While other petroleum-rich states packed their coffers during the American oil industry’s boom years, Oklahoma gave oil companies huge tax breaks—now, oil prices having plummeted, the state is faced with a severe budget crisis that is crippling its already cash-strapped schools.
Oklahoma’s budget shortfall stems from the fact that the state taxes horizontal wells—the sort that became widespread in recent years and fueled the American oil boom—at a much lower rate (as low as 1%) than traditional vertical wells (7%). That tax break, intended to incentivize investment in risky drilling prospects, was put in place in 1994 and designed initially to expire after a well was in production for several years. In 2014, state legislators voted to extend the lower rate at 2% for horizontal wells. North Dakota, in contrast, where the Bakken oil field was the site of some of the most prosperous drilling during the boom years, taxed oil production at 11.5%.
As a result, while states like Texas and North Dakota put billions ($3.2 billion in North Dakota’s case) in the bank from taxes on oil production, Reuters reports, Oklahoma’s tax revenue from oil and gas production actually fell from a peak of $1.3 billion in 2008 to $860 million in 2014. Over the same period, 2008 to 2014, Oklahoma’s education spending per pupil fell by 24%, the biggest drop in the country, and that was before the latest round of belt tightening.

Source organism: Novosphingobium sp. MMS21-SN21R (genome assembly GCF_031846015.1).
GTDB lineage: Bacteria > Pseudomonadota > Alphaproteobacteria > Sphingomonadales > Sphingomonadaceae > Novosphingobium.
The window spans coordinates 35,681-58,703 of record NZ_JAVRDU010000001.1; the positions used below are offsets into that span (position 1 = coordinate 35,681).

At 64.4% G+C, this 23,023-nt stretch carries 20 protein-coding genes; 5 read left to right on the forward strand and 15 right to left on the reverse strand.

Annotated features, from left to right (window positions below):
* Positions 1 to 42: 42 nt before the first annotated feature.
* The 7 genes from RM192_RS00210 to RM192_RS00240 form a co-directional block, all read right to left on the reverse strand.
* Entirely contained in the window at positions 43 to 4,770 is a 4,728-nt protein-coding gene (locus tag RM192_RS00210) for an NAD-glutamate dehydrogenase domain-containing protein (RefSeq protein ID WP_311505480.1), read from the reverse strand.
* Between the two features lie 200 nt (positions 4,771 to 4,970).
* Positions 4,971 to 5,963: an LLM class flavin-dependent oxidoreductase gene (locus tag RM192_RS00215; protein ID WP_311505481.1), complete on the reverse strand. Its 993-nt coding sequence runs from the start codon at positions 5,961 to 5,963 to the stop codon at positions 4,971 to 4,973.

The result is Oklahoma’s $1.3 billion dollar budget shortfall projected for next year and a $58 million cut to the state’s $3 billion education budget. At least 100 school districts across the state are considering or already planning shortened school weeks or a truncated school year, and 1,000 jobs in schools could be slashed.
Oklahoma Governor Mary Fallin, who has been in office since January 2011, declined an interview request from Reuters. A spokesperson for the governors office said the tax breaks were put in place by her predecessors.